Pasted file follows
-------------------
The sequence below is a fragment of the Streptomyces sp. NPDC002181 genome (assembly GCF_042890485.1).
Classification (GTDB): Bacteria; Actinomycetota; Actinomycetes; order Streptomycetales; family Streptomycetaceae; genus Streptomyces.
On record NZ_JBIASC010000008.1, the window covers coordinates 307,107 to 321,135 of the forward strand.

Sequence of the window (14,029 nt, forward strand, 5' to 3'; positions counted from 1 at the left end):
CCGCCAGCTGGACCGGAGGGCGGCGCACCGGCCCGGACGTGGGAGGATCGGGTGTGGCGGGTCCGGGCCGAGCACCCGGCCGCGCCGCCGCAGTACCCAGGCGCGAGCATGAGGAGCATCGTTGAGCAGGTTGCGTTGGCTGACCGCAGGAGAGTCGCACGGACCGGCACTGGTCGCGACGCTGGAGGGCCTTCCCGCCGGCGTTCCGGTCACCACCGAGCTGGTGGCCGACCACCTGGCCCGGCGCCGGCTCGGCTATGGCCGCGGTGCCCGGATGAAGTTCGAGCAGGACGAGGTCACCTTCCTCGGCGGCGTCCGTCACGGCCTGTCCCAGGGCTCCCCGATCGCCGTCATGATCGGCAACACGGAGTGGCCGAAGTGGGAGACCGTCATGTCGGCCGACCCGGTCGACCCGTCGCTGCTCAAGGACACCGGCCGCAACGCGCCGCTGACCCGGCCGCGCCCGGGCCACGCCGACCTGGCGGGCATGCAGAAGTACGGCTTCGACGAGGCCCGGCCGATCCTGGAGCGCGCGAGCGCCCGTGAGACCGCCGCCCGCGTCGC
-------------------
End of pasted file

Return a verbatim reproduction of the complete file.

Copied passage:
The sequence below is a fragment of the Streptomyces sp. NPDC002181 genome (assembly GCF_042890485.1).
Classification (GTDB): Bacteria; Actinomycetota; Actinomycetes; order Streptomycetales; family Streptomycetaceae; genus Streptomyces.
On record NZ_JBIASC010000008.1, the window covers coordinates 307,107 to 321,135 of the forward strand.

Sequence of the window (14,029 nt, forward strand, 5' to 3'; positions counted from 1 at the left end):
CCGCCAGCTGGACCGGAGGGCGGCGCACCGGCCCGGACGTGGGAGGATCGGGTGTGGCGGGTCCGGGCCGAGCACCCGGCCGCGCCGCCGCAGTACCCAGGCGCGAGCATGAGGAGCATCGTTGAGCAGGTTGCGTTGGCTGACCGCAGGAGAGTCGCACGGACCGGCACTGGTCGCGACGCTGGAGGGCCTTCCCGCCGGCGTTCCGGTCACCACCGAGCTGGTGGCCGACCACCTGGCCCGGCGCCGGCTCGGCTATGGCCGCGGTGCCCGGATGAAGTTCGAGCAGGACGAGGTCACCTTCCTCGGCGGCGTCCGTCACGGCCTGTCCCAGGGCTCCCCGATCGCCGTCATGATCGGCAACACGGAGTGGCCGAAGTGGGAGACCGTCATGTCGGCCGACCCGGTCGACCCGTCGCTGCTCAAGGACACCGGCCGCAACGCGCCGCTGACCCGGCCGCGCCCGGGCCACGCCGACCTGGCGGGCATGCAGAAGTACGGCTTCGACGAGGCCCGGCCGATCCTGGAGCGCGCGAGCGCCCGTGAGACCGCCGCCCGCGTCGC